Skip to main content
Browse Subject Areas

Click through the PLOS taxonomy to find articles in your field.

For more information about PLOS Subject Areas, click here.

  • Loading metrics

GOMoDo: A GPCRs Online Modeling and Docking Webserver


G-protein coupled receptors (GPCRs) are a superfamily of cell signaling membrane proteins that include >750 members in the human genome alone. They are the largest family of drug targets. The vast diversity and relevance of GPCRs contrasts with the paucity of structures available: only 21 unique GPCR structures have been experimentally determined as of the beginning of 2013. User-friendly modeling and small molecule docking tools are thus in great demand. While both GPCR structural predictions and docking servers exist separately, with GOMoDo (GPCR Online Modeling and Docking), we provide a web server to seamlessly model GPCR structures and dock ligands to the models in a single consistent pipeline. GOMoDo can automatically perform template choice, homology modeling and either blind or information-driven docking by combining together proven, state of the art bioinformatic tools. The web server gives the user the possibility of guiding the whole procedure. The GOMoDo server is freely accessible at


GPCRs are a vast superfamily of eukaryotic transmembrane receptors which act as ubiquitously expressed key regulatory elements and constitute more than 30% of current drug targets [1]. Solving GPCR structures is notoriously technically daunting: as of June 2013, structures for only 21 currently unique GPCRs were available, less than 3% of the GPCR diversity of the human genome. Thus, computational tools are needed to obtain structural information for most GPCR-targeting drug design and/or biophysical studies of receptor/ligand interactions.

All GPCRs share a 7-helix membrane spanning architecture; however the average sequence identity between members of the superfamily is often below 20% [2], making target selection and alignment required for homology modeling far from trivial. Nonetheless, homology modeling has succeeded in predicting ligand-target interactions information for several different GPCRs [36]. In many cases, bioinformatic tools aided by experimental validation have been crucial for accurate structural characterization [711].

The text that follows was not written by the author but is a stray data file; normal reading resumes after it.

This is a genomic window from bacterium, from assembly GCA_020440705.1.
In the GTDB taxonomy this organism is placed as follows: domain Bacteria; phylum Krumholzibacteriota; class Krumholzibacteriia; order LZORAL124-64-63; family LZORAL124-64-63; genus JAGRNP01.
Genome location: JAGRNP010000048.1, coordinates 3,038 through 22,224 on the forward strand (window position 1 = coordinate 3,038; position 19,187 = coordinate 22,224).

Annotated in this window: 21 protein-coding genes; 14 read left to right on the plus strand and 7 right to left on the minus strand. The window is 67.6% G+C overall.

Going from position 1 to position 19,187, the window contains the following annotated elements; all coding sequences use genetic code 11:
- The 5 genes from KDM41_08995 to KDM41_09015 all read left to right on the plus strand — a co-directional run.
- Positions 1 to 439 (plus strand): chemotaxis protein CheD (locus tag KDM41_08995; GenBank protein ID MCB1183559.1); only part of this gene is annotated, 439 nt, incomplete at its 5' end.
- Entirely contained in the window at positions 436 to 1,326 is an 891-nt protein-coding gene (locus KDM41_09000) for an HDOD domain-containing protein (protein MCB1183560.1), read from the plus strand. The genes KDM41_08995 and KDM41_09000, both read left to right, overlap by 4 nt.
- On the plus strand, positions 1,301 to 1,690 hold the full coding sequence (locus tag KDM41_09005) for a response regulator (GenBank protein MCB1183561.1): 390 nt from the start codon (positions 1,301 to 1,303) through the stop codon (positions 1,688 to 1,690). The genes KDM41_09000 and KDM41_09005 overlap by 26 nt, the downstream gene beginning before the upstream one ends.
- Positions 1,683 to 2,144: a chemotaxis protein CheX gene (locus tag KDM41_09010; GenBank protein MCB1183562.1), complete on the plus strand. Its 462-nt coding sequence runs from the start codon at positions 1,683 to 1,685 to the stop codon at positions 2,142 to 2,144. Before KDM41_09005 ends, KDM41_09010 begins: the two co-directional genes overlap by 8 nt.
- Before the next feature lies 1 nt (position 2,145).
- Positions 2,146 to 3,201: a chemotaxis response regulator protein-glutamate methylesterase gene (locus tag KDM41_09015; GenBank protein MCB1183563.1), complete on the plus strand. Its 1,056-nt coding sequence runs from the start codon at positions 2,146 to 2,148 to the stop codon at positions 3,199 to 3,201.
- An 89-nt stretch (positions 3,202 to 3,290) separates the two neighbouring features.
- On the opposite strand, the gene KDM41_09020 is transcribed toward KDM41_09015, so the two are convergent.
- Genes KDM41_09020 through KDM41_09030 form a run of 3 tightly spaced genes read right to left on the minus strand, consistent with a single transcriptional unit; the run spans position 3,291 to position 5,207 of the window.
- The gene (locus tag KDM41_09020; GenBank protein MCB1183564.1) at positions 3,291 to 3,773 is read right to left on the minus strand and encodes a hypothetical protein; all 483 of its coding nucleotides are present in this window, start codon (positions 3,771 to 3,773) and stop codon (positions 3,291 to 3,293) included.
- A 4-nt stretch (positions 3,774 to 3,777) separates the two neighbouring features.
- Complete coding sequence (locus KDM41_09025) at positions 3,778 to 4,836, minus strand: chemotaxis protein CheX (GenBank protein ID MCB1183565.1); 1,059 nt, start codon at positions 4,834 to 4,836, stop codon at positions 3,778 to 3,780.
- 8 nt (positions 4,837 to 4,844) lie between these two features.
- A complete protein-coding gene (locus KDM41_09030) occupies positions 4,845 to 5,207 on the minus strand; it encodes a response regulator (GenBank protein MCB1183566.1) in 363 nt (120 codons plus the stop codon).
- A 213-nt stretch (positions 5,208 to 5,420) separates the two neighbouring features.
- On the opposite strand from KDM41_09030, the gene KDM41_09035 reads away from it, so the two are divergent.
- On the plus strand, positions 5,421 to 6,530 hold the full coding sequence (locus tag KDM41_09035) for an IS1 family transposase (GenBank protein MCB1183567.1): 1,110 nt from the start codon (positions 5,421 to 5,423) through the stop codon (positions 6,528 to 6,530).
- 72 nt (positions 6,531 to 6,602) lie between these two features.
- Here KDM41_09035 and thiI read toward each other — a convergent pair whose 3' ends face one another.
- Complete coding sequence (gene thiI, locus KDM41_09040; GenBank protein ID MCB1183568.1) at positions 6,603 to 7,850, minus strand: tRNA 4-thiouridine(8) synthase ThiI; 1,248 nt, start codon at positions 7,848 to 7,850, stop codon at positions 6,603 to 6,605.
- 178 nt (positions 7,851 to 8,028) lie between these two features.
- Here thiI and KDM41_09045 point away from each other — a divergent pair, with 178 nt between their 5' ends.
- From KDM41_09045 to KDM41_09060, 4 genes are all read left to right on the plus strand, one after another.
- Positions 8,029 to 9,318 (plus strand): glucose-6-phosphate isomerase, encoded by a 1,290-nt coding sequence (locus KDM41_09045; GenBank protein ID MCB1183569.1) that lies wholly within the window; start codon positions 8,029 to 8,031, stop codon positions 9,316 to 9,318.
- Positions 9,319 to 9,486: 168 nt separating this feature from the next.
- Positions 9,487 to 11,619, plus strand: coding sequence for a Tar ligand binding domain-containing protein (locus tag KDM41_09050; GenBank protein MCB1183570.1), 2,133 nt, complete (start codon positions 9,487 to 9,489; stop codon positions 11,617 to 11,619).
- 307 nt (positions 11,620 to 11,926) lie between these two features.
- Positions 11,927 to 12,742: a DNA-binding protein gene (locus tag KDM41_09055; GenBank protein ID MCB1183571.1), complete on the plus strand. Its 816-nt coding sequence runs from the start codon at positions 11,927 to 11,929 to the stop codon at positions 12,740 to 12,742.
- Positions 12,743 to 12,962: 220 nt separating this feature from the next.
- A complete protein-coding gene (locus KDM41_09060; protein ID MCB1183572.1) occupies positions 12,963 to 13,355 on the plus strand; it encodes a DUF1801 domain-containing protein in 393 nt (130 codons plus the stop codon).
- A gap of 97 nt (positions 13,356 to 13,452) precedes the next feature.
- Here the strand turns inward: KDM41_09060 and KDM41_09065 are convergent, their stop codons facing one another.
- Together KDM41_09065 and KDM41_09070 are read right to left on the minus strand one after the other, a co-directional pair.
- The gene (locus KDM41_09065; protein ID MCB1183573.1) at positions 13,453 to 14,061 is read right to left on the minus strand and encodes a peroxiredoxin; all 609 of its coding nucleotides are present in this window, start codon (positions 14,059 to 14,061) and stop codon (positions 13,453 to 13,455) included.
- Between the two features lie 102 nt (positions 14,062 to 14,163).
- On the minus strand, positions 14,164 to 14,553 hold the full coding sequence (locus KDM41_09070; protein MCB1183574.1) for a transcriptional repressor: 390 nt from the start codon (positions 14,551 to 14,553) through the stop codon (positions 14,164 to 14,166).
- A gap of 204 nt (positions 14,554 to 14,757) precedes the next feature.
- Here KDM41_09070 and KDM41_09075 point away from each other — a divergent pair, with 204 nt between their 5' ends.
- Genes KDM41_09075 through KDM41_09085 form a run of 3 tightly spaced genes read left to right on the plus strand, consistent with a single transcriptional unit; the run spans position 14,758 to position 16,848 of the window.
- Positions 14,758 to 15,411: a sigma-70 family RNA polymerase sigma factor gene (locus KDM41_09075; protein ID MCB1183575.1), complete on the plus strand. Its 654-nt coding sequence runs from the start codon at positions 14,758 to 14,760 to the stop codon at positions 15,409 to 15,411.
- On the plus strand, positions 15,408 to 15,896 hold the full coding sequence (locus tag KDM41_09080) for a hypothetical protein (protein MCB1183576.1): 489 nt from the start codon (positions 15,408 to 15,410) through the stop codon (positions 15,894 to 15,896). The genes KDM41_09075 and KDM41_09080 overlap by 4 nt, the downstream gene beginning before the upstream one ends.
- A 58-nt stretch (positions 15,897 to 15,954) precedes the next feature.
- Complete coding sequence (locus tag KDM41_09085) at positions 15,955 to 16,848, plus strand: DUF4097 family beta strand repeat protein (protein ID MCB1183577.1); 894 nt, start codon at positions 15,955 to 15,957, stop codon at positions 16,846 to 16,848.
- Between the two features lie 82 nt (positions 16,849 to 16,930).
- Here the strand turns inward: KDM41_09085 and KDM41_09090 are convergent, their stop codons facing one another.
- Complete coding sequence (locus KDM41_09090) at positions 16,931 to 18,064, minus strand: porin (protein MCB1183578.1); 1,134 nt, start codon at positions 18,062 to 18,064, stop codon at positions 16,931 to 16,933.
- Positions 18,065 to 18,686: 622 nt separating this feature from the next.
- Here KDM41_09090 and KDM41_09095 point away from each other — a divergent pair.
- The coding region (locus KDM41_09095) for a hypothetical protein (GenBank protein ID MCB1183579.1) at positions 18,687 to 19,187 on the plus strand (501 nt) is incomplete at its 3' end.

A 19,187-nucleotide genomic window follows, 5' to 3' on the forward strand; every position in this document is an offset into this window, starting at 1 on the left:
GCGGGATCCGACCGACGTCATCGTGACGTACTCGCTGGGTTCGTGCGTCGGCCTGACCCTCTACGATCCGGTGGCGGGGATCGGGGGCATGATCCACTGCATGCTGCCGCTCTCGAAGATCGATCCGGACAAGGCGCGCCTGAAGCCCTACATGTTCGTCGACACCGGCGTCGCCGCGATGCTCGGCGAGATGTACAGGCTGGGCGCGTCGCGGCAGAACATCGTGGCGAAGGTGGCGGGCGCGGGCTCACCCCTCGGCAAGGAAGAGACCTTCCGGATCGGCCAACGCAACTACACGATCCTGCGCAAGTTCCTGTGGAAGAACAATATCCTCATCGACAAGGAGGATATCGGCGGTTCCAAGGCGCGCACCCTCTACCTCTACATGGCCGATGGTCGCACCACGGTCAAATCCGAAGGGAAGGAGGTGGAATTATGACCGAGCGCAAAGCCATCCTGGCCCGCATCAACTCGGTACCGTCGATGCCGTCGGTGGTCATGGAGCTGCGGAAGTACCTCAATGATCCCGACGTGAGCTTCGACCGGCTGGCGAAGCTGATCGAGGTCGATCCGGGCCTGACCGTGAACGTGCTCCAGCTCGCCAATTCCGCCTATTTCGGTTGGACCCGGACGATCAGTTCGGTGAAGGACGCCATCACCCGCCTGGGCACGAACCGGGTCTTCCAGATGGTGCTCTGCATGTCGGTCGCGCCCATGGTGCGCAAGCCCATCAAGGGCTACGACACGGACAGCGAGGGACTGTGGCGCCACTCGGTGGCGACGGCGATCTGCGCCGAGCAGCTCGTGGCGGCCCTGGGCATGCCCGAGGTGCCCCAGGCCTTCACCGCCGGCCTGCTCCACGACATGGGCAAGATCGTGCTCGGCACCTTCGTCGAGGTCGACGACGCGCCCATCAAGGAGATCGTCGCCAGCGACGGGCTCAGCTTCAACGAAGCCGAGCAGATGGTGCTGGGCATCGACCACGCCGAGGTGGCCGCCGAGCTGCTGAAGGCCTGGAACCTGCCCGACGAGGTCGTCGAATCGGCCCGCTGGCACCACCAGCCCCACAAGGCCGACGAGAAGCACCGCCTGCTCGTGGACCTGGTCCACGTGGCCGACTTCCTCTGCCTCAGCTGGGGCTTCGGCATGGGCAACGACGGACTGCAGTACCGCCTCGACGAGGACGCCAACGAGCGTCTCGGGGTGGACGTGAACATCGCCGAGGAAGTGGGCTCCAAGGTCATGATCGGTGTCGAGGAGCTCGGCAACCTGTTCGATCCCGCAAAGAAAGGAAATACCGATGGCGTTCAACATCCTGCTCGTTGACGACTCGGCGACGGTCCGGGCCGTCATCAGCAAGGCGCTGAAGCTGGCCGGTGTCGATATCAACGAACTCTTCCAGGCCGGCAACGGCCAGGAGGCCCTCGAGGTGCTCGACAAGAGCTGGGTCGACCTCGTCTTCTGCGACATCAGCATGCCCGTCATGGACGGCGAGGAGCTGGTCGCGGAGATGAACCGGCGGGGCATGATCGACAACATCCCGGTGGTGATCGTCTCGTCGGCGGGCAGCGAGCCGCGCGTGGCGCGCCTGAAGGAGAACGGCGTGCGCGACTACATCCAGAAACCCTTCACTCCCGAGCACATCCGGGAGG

Both GPCR modeling servers/databases (GPCR-SSFE [12], GPCR-ITASSER [13], and GPCR-ModSim [14]) and small ligand docking servers exist (MEDock [15], PatchDock [16], and SwissDock [17]). However, there is a lack of tools that allow users to go seamlessly from sequence to docking, as well as letting users guide the procedure with experimental data. An additional hindrance is that a robust in silico approach to drug design and ligand-receptor investigation requires mastering a wide array of software tools, from alignment to modeling to docking and structural refinement. Groups interested in ligand-GPCR structural information do not necessarily have this breadth of structural bioinformatics expertise; furthermore, even users familiar with modeling and docking software may find a quicker and reproducible method very useful. GOMoDo is meant to allow both expert and non-expert users to obtain readily, with minimum effort, biologically and pharmacologically relevant results. GOMoDo, by itself, does not use any novel or untested method, but simply puts together state-of-the-art, proven bioinformatic tools in an easy user interface. The procedure herein automated has been already successfully tested multiple times [8,11,44].

The GOMoDo Pipeline

The GOMoDo pipeline is briefly resumed in Figure 1. All the programs used in the pipeline make use of the standard parameters, unless noted.

Figure 1. GOMoDo flow chart colored accordingly to the pipeline section.

Alignment and template choice, homology modeling and model assessment, and docking sections are reported as light blue, light green and gray, respectively.

Alignment and template choice